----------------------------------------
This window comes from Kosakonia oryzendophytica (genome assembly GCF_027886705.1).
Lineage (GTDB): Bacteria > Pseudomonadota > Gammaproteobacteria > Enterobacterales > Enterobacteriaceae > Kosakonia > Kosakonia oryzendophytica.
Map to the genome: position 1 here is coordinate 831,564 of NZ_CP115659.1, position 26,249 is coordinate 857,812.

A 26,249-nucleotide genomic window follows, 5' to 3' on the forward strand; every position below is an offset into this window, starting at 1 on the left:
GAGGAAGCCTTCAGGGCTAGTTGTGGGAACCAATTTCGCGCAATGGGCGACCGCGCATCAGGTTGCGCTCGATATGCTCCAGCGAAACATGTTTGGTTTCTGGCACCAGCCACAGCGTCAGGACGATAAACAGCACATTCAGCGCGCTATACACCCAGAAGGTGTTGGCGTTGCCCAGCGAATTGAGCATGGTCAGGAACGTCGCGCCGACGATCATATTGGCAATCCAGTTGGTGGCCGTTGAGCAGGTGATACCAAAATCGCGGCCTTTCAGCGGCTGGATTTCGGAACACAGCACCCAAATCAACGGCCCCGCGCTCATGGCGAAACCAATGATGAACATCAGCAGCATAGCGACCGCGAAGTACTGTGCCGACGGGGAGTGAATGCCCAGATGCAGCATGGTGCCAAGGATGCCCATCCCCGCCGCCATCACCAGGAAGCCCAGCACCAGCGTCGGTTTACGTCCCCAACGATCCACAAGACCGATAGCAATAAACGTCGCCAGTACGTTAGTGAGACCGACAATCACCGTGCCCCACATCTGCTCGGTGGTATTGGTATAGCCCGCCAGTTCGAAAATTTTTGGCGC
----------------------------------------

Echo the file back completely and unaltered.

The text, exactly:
This window comes from Kosakonia oryzendophytica (genome assembly GCF_027886705.1).
Lineage (GTDB): Bacteria > Pseudomonadota > Gammaproteobacteria > Enterobacterales > Enterobacteriaceae > Kosakonia > Kosakonia oryzendophytica.
Map to the genome: position 1 here is coordinate 831,564 of NZ_CP115659.1, position 26,249 is coordinate 857,812.

A 26,249-nucleotide genomic window follows, 5' to 3' on the forward strand; every position below is an offset into this window, starting at 1 on the left:
GAGGAAGCCTTCAGGGCTAGTTGTGGGAACCAATTTCGCGCAATGGGCGACCGCGCATCAGGTTGCGCTCGATATGCTCCAGCGAAACATGTTTGGTTTCTGGCACCAGCCACAGCGTCAGGACGATAAACAGCACATTCAGCGCGCTATACACCCAGAAGGTGTTGGCGTTGCCCAGCGAATTGAGCATGGTCAGGAACGTCGCGCCGACGATCATATTGGCAATCCAGTTGGTGGCCGTTGAGCAGGTGATACCAAAATCGCGGCCTTTCAGCGGCTGGATTTCGGAACACAGCACCCAAATCAACGGCCCCGCGCTCATGGCGAAACCAATGATGAACATCAGCAGCATAGCGACCGCGAAGTACTGTGCCGACGGGGAGTGAATGCCCAGATGCAGCATGGTGCCAAGGATGCCCATCCCCGCCGCCATCACCAGGAAGCCCAGCACCAGCGTCGGTTTACGTCCCCAACGATCCACAAGACCGATAGCAATAAACGTCGCCAGTACGTTAGTGAGACCGACAATCACCGTGCCCCACATCTGCTCGGTGGTATTGGTATAGCCCGCCAGTTCGAAAATTTTTGGCGC